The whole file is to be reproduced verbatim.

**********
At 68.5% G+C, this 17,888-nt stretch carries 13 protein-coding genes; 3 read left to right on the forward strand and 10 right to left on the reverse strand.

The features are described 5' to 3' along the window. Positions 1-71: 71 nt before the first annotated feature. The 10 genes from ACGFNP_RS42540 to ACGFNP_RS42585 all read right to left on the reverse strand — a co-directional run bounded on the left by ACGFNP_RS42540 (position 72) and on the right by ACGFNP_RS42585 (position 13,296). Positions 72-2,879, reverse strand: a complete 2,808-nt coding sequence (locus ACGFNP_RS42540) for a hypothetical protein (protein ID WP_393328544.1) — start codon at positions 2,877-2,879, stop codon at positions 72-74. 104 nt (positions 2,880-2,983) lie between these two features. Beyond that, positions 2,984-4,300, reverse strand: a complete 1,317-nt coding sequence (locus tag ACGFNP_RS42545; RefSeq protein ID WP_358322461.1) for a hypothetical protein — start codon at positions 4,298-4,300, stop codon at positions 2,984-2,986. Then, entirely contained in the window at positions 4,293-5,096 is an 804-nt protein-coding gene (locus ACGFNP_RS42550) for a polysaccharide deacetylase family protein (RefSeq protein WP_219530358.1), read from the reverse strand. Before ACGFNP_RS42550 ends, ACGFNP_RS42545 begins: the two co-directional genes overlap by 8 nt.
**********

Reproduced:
At 68.5% G+C, this 17,888-nt stretch carries 13 protein-coding genes; 3 read left to right on the forward strand and 10 right to left on the reverse strand.

The features are described 5' to 3' along the window. Positions 1-71: 71 nt before the first annotated feature. The 10 genes from ACGFNP_RS42540 to ACGFNP_RS42585 all read right to left on the reverse strand — a co-directional run bounded on the left by ACGFNP_RS42540 (position 72) and on the right by ACGFNP_RS42585 (position 13,296). Positions 72-2,879, reverse strand: a complete 2,808-nt coding sequence (locus ACGFNP_RS42540) for a hypothetical protein (protein ID WP_393328544.1) — start codon at positions 2,877-2,879, stop codon at positions 72-74. 104 nt (positions 2,880-2,983) lie between these two features. Beyond that, positions 2,984-4,300, reverse strand: a complete 1,317-nt coding sequence (locus tag ACGFNP_RS42545; RefSeq protein ID WP_358322461.1) for a hypothetical protein — start codon at positions 4,298-4,300, stop codon at positions 2,984-2,986. Then, entirely contained in the window at positions 4,293-5,096 is an 804-nt protein-coding gene (locus ACGFNP_RS42550) for a polysaccharide deacetylase family protein (RefSeq protein WP_219530358.1), read from the reverse strand. Before ACGFNP_RS42550 ends, ACGFNP_RS42545 begins: the two co-directional genes overlap by 8 nt.